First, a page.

There has been a lot said about Fabio Capello’s decision to make Rio Ferdinand temporary captain of England in the press this week. Some questioned how appropriate it was to make Ferdinand captain when taking in to consideration his less than glowing past. Others recognised the change in Ferdinand and his commitment to being a good role model.
Before the game, The Guardian wrote in praise of Ferdinand, hailing him as the best in the country for his position. “There is a new maturity to Ferdinand, which has been reflected in his performances this season. He has been the Premier League’s best centre-half, a key member of a defence that has conceded only 15 league goals.” The Telegraph reflected on Ferdinand’s past, whilst hailing the change in him. “There was a time, about four years ago, when the thought of Ferdinand captaining England would have appeared absurd. He had, after all, just been given an eight-month ban from all football by the Football Association for failing to undergo a routine drugs test. His private life had long been of interest to the more salacious side of Fleet Street and to think of him as leadership material, even for his club, let alone his country, appeared not even a subject for conversation. When attempting to defend their player, Manchester United pointed out that Ferdinand was ‘forgetful’ and hinted that at times he was a bit dim. However, since his return, against Liverpool in September 2004, his maturity has been self-evident on the pitch and in the passion with which he has taken to campaigning for sporting opportunities and against knife crime in the estates where he grew up. His articulacy and honesty are refreshing in a world where so many comments are deliberately banal, although it is his performances on a football field that would have most interested Capello.”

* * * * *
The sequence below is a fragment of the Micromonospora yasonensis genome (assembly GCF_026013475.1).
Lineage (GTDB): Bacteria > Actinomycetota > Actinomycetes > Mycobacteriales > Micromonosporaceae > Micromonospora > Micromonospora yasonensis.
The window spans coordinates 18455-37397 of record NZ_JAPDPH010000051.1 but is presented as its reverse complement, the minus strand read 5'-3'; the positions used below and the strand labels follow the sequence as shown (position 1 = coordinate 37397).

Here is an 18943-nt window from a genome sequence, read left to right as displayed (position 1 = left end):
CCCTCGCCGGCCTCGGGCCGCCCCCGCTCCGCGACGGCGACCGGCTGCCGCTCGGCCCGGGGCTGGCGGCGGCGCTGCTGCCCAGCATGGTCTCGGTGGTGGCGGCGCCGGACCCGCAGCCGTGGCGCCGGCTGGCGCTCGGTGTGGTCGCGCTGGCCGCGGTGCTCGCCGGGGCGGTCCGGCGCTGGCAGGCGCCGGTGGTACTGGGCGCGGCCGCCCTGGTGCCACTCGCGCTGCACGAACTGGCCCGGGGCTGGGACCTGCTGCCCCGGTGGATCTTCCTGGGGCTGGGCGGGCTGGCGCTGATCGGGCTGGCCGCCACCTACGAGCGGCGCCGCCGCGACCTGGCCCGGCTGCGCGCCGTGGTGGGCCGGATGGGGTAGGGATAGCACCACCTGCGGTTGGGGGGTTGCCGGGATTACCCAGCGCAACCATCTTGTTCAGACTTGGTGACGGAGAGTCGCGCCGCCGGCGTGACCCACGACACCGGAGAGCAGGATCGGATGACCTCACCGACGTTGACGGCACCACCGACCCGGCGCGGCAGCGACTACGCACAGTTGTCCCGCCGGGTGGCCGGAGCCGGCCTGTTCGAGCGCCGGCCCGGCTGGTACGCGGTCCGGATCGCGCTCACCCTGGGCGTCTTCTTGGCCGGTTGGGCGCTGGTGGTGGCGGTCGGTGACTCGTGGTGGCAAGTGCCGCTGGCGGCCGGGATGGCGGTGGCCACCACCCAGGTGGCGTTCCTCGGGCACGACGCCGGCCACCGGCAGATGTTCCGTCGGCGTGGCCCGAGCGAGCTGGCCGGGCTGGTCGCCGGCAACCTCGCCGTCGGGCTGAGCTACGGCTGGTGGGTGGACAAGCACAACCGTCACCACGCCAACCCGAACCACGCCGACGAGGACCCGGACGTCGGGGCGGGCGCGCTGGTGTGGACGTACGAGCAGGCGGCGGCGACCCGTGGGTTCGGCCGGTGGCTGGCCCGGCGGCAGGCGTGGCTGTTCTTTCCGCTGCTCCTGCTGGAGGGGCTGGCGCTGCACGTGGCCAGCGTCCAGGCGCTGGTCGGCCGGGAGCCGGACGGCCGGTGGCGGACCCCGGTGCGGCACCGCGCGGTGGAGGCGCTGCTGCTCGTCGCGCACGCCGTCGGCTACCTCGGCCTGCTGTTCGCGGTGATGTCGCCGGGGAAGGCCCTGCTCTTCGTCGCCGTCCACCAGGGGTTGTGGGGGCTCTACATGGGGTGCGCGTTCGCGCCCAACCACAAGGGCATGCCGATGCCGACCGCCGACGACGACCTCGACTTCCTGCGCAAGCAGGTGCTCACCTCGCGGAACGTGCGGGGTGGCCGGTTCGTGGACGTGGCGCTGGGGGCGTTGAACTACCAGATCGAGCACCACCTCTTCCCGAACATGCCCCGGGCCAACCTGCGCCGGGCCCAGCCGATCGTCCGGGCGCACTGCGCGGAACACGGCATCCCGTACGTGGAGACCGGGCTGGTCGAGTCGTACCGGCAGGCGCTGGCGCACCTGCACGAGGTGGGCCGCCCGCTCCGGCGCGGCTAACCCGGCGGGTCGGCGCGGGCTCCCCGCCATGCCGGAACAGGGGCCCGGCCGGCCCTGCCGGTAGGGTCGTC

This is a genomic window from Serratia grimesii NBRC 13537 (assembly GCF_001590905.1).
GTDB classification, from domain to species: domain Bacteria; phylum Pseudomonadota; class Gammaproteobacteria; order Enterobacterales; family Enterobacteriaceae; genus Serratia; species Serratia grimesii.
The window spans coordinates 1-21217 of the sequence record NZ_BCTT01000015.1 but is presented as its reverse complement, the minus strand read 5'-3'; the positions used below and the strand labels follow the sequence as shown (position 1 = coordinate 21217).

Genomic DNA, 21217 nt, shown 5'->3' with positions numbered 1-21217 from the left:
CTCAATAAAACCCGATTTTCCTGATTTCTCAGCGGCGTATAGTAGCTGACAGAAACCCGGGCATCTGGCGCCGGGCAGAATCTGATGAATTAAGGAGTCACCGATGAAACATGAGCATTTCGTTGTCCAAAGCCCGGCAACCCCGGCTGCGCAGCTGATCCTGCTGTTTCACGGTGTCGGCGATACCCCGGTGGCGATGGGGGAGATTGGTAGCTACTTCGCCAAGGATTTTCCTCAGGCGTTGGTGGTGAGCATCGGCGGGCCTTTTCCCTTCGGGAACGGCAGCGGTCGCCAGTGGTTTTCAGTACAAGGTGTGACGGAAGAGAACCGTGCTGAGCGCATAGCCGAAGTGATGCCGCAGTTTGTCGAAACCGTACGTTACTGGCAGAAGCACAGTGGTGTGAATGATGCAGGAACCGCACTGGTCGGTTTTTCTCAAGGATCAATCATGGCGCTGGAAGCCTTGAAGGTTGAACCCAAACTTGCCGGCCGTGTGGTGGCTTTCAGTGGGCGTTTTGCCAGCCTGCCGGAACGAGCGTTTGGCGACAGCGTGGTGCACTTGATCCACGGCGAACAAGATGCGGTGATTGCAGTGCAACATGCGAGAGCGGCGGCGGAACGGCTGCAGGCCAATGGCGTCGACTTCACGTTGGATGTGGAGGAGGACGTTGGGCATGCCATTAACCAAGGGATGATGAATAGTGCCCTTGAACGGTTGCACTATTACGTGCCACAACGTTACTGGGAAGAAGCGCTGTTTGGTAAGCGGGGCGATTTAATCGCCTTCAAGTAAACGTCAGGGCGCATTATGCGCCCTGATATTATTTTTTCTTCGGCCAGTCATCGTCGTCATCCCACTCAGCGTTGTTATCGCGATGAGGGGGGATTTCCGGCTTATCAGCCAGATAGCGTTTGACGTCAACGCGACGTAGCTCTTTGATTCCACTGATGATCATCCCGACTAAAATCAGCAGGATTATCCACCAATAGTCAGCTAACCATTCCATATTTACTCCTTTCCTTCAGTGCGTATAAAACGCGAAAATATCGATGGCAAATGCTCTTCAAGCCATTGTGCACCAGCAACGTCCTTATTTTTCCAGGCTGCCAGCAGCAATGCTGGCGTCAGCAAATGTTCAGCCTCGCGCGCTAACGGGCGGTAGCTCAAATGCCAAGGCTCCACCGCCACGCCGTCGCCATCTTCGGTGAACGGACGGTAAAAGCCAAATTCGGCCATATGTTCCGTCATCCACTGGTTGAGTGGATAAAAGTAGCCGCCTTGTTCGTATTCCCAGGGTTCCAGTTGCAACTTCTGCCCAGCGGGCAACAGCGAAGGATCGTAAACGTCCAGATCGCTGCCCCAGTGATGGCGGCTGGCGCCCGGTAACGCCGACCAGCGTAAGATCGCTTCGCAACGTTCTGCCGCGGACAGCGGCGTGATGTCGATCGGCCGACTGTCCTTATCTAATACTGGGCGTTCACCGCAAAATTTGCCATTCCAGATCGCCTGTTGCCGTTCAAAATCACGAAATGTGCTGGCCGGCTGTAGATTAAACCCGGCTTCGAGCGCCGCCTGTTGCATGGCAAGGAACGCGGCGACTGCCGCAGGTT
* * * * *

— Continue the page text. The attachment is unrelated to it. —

After being named captain, Ferdinand was modest and self-deprecating, whilst genuinely happy and honoured. “It is a fantastic honour and an achievement in itself to be named England captain,” he said. “As a kid you grow up wanting to play for England and to lead your country and I now have been given the honour to fulfil these dreams, so definitely I am very happy.”
Now, the France vs England game was nothing to write home about, with neither side covering themselves in glory. The game was boring and a penalty to France, courtesy of Calamity James striking again, was all that separated the sides, after Anelka easily beat John Terry for pace, bursting in to the box.
Ferdinand walked out proudly and put in a solid performance. Before the game, The Independent claimed it was Ferdinand’s captaincy to lose now, and I believe that still to be the case.
However, John Terry isn’t about to surrender the armband without a fight, and in an interview with ICON magazine, showed himself up as arrogant and disrespectful. Ahmed at Soccerlens.com addressed this same point, labelling the Chelsea captain “self-minded and self-centred.”
There is nothing wrong with Terry fighting his corner, highlighting reasons why he thinks he should be captain, but does he really need to do that at the detriment of colleague and friend, Rio Ferdinand, as well as every other potential captain?
“I do set an example in the way I play,” Terry claimed, although what example he thinks he sets I’m not too sure. “If they don’t want an England captain fighting for England in every way possible, fighting to win the ball and come out of the tackle, fighting for the cause, then that’s down to them to make that decision.” Does Mr Terry honestly believe he’s the only player in the England set up who fights for England? That if they don’t choose him, they are choosing a captain who isn’t fighting for England’s cause in every way possible? What is this statement saying about Ferdinand and co.?